Europe

Israel says con men stole millions from global companies

  • Israeli police say this building served as the headquarters of an international scam operation that duped global companies out of more than $10 million, in the coastal city of Netanya, Israel, Tuesday, June 7, 2016. The police said they have busted a new crime ring in which French and Italian immigrants posed as company executives to bilk millions of dollars from dozens of multinational giants, including Kia Motors, Hugo Boss and Chanel. The case suggests that the so-called fake CEO scam is still thriving in Israel, where Gilbert Chikli, the man widely credited with inventing it continues to evade French attempts to arrest him. (AP Photo/Ariel Schalit)

    Israeli police say this building served as the headquarters of an international scam operation that duped global companies out of more than $10 million, in the coastal city of Netanya, Israel, Tuesday, June 7, 2016. The police said they have busted a new crime ring in which French and Italian immigrants posed as company executives to bilk millions of dollars from dozens of multinational giants, including Kia Motors, Hugo Boss and Chanel. The case suggests that the so-called fake CEO scam is still thriving in Israel, where Gilbert Chikli, the man widely credited with inventing it continues to evade French attempts to arrest him. (AP Photo/Ariel Schalit)  (The Associated Press)

  • FILE -- In this March 28, 2016 file photo, Gilbert Chikli, 50, poses for a photo at his home in Ashdod, Israel. Israeli police said they have busted a new crime ring in which French and Italian immigrants posed as company executives to bilk millions of dollars from dozens of multinational giants, including Kia Motors, Hugo Boss and Chanel. The case suggests that the so-called fake CEO scam is still thriving in Israel, where Chikli, the man widely credited with inventing it continues to evade French attempts to arrest him. (AP Photo/Oded Balilty, File)

    FILE -- In this March 28, 2016 file photo, Gilbert Chikli, 50, poses for a photo at his home in Ashdod, Israel. Israeli police said they have busted a new crime ring in which French and Italian immigrants posed as company executives to bilk millions of dollars from dozens of multinational giants, including Kia Motors, Hugo Boss and Chanel. The case suggests that the so-called fake CEO scam is still thriving in Israel, where Chikli, the man widely credited with inventing it continues to evade French attempts to arrest him. (AP Photo/Oded Balilty, File)  (The Associated Press)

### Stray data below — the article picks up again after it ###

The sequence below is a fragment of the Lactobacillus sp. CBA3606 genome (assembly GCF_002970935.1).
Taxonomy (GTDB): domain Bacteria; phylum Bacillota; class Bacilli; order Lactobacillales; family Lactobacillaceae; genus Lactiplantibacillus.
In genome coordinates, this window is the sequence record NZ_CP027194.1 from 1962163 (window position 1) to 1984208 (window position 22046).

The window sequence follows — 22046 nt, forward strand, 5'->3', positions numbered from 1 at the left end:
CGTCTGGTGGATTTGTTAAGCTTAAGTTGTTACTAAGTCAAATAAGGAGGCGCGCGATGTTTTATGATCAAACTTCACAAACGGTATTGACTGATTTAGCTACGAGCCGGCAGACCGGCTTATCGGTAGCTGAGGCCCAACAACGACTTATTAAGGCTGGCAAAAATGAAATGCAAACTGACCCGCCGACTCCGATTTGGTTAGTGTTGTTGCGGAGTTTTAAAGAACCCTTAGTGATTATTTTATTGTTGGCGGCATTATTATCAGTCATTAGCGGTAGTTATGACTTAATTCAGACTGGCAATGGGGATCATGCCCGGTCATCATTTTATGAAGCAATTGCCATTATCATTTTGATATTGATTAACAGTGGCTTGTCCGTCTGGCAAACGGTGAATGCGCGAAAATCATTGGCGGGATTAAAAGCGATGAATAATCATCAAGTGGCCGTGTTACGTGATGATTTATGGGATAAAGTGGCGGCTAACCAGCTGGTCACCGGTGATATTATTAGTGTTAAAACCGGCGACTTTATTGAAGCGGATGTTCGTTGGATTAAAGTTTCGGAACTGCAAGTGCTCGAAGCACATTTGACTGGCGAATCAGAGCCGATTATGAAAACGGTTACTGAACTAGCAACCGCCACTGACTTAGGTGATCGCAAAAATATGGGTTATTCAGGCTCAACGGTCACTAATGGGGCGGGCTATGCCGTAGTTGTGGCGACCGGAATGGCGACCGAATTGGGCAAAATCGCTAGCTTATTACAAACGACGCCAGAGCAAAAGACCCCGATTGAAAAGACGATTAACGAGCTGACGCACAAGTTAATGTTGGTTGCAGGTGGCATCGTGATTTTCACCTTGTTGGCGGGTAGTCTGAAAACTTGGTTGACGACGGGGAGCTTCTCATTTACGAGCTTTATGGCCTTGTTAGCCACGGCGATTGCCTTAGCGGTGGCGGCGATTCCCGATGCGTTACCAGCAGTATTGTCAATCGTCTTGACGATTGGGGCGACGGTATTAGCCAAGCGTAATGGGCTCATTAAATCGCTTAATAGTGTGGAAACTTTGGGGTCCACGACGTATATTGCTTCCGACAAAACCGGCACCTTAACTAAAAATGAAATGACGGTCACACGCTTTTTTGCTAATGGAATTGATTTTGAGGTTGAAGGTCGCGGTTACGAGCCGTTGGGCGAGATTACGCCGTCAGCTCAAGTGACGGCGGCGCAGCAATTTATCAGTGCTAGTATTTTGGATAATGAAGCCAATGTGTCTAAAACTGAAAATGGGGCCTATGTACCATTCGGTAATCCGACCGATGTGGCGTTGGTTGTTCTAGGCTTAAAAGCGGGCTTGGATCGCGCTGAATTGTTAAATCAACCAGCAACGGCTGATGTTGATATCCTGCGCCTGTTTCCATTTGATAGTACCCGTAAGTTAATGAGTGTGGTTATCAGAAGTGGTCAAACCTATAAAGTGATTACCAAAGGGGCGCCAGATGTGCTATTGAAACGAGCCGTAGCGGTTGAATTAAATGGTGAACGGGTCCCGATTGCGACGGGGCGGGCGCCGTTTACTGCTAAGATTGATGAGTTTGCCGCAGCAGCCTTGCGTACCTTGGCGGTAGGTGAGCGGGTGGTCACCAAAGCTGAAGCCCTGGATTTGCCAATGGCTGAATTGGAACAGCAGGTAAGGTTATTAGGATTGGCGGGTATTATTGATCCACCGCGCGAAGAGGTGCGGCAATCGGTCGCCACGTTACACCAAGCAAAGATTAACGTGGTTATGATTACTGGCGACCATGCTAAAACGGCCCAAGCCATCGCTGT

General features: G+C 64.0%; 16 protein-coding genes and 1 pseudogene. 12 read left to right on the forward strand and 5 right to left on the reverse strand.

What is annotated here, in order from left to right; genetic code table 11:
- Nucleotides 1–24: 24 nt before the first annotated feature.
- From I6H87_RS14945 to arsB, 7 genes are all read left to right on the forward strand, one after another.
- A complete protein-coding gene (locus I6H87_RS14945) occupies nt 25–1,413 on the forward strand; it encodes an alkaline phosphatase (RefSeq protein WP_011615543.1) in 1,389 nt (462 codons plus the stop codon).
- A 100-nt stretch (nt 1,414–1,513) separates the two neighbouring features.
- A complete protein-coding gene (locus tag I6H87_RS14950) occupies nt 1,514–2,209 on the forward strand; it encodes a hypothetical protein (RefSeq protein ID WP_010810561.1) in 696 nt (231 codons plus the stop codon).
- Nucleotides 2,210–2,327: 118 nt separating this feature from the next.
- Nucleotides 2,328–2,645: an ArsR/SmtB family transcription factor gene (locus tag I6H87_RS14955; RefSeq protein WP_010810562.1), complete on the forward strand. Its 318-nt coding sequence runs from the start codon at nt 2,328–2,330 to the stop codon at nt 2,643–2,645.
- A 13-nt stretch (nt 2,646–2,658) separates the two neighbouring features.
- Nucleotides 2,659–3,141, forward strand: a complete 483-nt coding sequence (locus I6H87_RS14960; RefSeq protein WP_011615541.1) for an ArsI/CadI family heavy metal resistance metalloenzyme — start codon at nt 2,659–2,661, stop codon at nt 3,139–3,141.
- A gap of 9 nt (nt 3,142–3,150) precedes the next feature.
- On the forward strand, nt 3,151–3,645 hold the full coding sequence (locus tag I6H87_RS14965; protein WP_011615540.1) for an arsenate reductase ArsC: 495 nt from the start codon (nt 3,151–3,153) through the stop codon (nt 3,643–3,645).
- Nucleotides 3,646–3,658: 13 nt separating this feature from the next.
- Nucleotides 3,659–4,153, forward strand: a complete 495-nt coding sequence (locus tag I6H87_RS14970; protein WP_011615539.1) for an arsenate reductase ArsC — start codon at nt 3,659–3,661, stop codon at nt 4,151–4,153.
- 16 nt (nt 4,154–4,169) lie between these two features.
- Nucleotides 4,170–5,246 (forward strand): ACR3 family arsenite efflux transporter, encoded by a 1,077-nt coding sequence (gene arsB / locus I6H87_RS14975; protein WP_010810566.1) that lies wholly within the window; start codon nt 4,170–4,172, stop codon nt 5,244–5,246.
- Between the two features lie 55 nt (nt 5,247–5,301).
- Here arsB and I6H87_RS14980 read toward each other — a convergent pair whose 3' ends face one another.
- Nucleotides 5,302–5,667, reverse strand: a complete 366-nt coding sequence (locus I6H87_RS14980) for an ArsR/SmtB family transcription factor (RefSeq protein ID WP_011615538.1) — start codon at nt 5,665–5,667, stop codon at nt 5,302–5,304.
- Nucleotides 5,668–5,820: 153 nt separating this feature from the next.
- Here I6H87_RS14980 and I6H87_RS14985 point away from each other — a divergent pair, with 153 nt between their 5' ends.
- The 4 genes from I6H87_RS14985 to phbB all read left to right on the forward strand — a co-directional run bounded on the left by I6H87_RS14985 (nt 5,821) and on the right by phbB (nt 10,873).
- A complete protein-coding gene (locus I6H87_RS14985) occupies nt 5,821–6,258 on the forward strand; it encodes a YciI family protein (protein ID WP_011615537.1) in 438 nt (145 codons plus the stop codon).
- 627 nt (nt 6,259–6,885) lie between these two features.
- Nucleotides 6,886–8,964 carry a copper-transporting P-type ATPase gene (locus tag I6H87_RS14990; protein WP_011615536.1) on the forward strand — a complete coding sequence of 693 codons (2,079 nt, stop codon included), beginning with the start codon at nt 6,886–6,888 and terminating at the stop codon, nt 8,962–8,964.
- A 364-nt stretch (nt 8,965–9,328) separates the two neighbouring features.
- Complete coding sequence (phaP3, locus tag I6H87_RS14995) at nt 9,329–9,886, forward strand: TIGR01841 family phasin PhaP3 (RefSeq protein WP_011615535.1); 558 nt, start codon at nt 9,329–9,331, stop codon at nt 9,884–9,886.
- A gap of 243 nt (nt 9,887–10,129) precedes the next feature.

• FILE- in this March 28, 2016 file photo, Gilbert Chikli, 50, poses for a photo at his home in Ashdod, Israel. Israeli police said they have busted a new crime ring in which French and Italian immigrants posed as company executives to bilk millions of dollars from dozens of multinational giants, including Kia Motors, Hugo Boss and Chanel. The case suggests that the so-called fake CEO scam is still thriving in Israel, where Chikli, the man widely credited with inventing it continues to evade French attempts to arrest him. (AP Photo/Oded Balilty, File)

    FILE- in this March 28, 2016 file photo, Gilbert Chikli, 50, poses for a photo at his home in Ashdod, Israel. Israeli police said they have busted a new crime ring in which French and Italian immigrants posed as company executives to bilk millions of dollars from dozens of multinational giants, including Kia Motors, Hugo Boss and Chanel. The case suggests that the so-called fake CEO scam is still thriving in Israel, where Chikli, the man widely credited with inventing it continues to evade French attempts to arrest him. (AP Photo/Oded Balilty, File)  (The Associated Press)

An Israeli lawyer says authorities have decided to issue indictments against suspects on charges of participating in a scam in which they allegedly duped multinational companies out of millions of dollars by posing as corporate executives.

Defense lawyer Liya Felus said a judge ruled that a formal indictment would be issued Wednesday. Eight suspects have been arrested in the case, but Felus said she did not know how many would be indicted.

The defendants are accused of calling companies in Europe, identifying themselves as senior executives and instructing them to transfer large sums of money to bank accounts they controlled.

The tactic, used by various criminals worldwide and known as the "Fake-CEO scam," is believed to have cost companies $1.8 billion in two years.